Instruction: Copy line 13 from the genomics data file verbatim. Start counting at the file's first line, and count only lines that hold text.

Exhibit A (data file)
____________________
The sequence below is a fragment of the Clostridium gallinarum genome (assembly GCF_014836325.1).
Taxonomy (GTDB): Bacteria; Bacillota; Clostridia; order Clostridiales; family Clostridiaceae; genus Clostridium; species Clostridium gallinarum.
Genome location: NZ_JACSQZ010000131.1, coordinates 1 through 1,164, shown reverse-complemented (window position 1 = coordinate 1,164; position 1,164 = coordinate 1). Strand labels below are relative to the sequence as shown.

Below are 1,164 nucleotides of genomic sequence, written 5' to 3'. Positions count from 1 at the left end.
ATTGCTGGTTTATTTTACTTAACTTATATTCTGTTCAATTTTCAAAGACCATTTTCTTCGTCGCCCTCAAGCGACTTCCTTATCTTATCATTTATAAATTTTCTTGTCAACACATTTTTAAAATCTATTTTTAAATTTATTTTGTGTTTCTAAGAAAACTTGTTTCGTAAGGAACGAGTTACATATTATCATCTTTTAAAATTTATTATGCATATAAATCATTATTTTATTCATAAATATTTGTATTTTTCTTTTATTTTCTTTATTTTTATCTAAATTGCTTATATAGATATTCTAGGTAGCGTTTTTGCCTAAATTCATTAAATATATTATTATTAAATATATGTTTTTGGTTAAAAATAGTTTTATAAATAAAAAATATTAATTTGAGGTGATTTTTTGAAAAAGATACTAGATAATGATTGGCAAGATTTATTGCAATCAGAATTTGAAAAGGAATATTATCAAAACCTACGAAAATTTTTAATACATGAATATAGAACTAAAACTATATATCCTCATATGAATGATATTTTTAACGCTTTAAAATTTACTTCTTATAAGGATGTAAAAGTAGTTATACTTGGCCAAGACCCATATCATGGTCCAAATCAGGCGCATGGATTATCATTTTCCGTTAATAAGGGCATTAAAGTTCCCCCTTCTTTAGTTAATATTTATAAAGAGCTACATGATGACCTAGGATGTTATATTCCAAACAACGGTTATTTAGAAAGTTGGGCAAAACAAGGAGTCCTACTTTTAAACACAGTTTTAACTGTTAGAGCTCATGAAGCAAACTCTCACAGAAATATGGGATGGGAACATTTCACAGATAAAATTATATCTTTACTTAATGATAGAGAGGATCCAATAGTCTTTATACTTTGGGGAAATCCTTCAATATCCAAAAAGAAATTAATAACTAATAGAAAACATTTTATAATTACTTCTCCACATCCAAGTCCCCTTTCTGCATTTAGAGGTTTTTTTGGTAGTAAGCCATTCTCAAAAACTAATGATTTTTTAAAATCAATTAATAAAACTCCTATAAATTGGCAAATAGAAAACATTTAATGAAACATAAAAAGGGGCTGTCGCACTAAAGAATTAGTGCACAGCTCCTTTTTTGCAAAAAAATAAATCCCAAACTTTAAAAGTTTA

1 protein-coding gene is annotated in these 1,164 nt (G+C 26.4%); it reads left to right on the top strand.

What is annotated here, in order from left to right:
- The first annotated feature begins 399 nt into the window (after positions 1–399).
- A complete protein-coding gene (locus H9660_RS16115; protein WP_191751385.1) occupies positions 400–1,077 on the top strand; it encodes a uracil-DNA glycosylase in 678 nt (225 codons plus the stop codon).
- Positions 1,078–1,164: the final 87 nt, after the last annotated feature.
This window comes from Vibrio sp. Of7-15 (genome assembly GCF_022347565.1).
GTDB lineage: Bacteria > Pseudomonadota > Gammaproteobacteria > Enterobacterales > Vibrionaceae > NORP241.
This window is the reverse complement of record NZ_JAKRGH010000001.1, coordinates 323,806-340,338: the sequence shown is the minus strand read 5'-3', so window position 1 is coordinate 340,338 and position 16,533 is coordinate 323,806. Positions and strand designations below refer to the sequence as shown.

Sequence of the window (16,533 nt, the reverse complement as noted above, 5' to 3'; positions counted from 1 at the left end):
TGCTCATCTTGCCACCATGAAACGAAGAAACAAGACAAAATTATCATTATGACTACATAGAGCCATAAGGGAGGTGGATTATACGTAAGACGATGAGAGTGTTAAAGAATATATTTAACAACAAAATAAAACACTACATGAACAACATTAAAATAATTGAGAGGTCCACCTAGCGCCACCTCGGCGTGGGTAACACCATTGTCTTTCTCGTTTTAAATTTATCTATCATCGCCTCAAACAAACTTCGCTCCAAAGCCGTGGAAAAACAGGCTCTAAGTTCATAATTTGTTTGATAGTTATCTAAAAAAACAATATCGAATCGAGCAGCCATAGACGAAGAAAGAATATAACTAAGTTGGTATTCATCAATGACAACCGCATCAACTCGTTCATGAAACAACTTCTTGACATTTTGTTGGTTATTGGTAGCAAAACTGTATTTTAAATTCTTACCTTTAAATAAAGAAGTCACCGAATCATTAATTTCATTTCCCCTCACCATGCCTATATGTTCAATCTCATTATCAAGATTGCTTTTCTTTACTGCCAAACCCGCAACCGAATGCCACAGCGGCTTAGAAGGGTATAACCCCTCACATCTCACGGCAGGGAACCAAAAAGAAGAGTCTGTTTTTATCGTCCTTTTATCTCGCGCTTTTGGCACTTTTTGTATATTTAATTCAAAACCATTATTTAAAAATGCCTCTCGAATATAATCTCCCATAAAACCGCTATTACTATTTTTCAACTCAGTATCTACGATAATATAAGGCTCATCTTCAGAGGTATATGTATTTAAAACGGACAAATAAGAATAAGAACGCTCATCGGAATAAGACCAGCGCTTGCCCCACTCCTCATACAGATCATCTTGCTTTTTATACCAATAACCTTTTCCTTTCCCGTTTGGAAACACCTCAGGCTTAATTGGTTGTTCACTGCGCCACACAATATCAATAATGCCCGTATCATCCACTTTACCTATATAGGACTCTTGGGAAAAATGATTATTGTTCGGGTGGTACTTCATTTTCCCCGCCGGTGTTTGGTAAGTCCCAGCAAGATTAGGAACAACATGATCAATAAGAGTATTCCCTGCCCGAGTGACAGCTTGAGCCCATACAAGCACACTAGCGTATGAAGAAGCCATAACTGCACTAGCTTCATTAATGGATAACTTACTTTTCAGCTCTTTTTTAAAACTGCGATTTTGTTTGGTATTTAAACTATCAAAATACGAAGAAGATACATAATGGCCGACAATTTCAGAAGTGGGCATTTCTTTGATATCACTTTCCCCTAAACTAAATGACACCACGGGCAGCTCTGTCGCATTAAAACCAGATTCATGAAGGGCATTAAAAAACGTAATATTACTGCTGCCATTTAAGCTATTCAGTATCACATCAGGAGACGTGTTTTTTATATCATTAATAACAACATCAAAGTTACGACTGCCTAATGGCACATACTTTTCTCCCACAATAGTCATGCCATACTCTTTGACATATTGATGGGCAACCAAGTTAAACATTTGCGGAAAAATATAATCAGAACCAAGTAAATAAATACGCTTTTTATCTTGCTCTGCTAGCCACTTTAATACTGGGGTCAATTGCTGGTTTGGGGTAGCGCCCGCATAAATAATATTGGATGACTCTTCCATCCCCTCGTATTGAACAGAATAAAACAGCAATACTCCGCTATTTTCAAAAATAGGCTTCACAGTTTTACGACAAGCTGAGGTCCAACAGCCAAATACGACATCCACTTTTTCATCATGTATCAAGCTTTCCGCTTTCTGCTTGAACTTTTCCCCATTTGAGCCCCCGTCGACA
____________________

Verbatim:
This window is the reverse complement of record NZ_JAKRGH010000001.1, coordinates 323,806-340,338: the sequence shown is the minus strand read 5'-3', so window position 1 is coordinate 340,338 and position 16,533 is coordinate 323,806. Positions and strand designations below refer to the sequence as shown.